On July 5, 2016, in Doctor’s Hospital of Augusta v. Alicea, the Georgia Supreme Court issued an opinion involving the interpretation and application of the Georgia Advance Directive for Health Care. The opinion is interesting in part because we have so little judicial analysis or opinion on the Georgia Advance Directive for Health Care. While the language in the document itself and the concepts involved in its execution and application appear straightforward, end of life decisions are rarely so neat and simple. In this opinion the Court clearly affirmed the patient’s right, even if through a health-care agent, to choose a course of treatment.
For purposes of this blog post we need not delve deeply into the procedural posture or specific legal technicalities of the case. Instead we will discuss the Georgia Advance Directive for Health Care generally, summarize the facts, the judges’ opinion, and what Georgia residents and health-care providers can take away from the case.
Georgia Advance Directive for Health Care
Prior to 2007, the State of Georgia had two separate documents that people used to choose a health care decision-maker and to express their own preferences about how they would be cared for if they were not able to communicate. In 2007, lawmakers combined the “Living Will” and “Health Care Power of Attorney” into one document, the “Advance Directive for Health Care”. The Georgia statutory form can be found at O.C.G.A. § 31-32-4. The purpose of the new document was to reduce confusion by having only one document that incorporated aspects from both of the previous documents. The Advance Directive allows Georgia residents to select the individual they want to make health-care decisions for them and express their personal preferences about specific aspects of their care. Most significantly, the Advance Directive allows patients to specify whether they wish to have their life prolonged by artificial means.
Ninety-one-year-old Bucilla Stephenson had executed an Advance Directive for Health Care appointing granddaughter, Jacqueline Alicea, as her health-care care agent. Ms. Stephenson indicated in her Advance Directive for Health Care and also expressed to Ms. Alicea and other family members that she did not wish to have her life prolonged by artificial means or treatment. Later, when Ms. Stephenson was admitted to Doctors Hospital, her grandaughter gave the hospital the Advance Directive form and her own contact information. She also expressly instructed the treating physician not to perform CPR or employ any other heroic measure to prolong Ms. Stephenson’s life. She also instructed that she was to be called before Ms. Stephenson’s was intubated or placed on a ventilator.
About a week later, without contacting Ms. Alicea as instructed, the physician intubated Ms. Stephenson and placed her on a ventilator to save her life. A week later, after another procedure to clean out Ms. Stephenson’s lung, Ms. Alicea consented to the doctor’s recommendation to take her grandmother off the ventilator, and Ms. Stephenson died.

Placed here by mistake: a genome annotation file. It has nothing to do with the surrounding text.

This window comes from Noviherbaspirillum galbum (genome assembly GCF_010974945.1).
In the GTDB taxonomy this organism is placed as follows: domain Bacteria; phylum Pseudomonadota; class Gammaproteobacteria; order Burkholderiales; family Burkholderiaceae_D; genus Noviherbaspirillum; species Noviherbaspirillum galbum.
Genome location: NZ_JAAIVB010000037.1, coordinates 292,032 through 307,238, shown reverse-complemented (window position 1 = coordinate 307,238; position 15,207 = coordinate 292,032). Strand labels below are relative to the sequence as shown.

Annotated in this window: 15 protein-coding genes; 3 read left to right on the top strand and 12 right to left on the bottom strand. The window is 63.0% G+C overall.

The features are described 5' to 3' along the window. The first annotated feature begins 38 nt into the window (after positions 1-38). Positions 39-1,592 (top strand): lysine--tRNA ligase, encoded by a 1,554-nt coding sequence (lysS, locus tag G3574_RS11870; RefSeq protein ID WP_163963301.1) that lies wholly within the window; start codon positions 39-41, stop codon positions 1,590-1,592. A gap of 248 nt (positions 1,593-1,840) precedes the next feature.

Ms. Alicea later filed a lawsuit against the hospital and the physician alleging that Ms. Stephenson was caused unnecessary pain and suffering, contrary to the wishes she expressed in her Advance Directive for Health Care and the specific directions of Ms. Alicea, her designated health care agent. The defendants filed a motion for summary judgment, alleging they were immune from civil prosecution because they were protected by the immunity provisions in the Advanced Directive Act.
The Court held that the immunity provisions in the Advanced Directive Act are predicated on a health-care provider making a good faith effort to follow the patient’s wishes. If the health-care provider cannot follow the patient’s direction, the provider must inform the patient and cooperate in facilitating a transfer to a different health care provider. In this case, the defendant did not make a good-faith effort to follow the patient’s wishes.
1. The Court clearly and unequivocally affirmed the patient’s right to choose their own course of treatment, observing that a guiding principle in the creation of the Advance Directive is to ensure that in making health-care decisions, “it is the will of the patient or her designated agent, not the will of the health-care provider, that controls.”
2. It is the responsibility of the patient or agent to make sure the health-care provider has a copy of the Advance Directive. Once provided a copy of the Advance Directive, the health-care provider must make it a part of the patient’s record or file.
3. With respect to end of life care or treatment, the health care agent’s directions prevail over the patient’s written instructions in the Advance Directive.
4. The health-care agent has priority over everyone, including a court-appointed guardian, in making health care decisions covered by the Advance Directive
5. Health-care providers must now follow the patient’s or agent’s wishes or risk liability. However, if the care providers do follow the patient’s or agent’s wishes, they will enjoy express statutory protection from liability.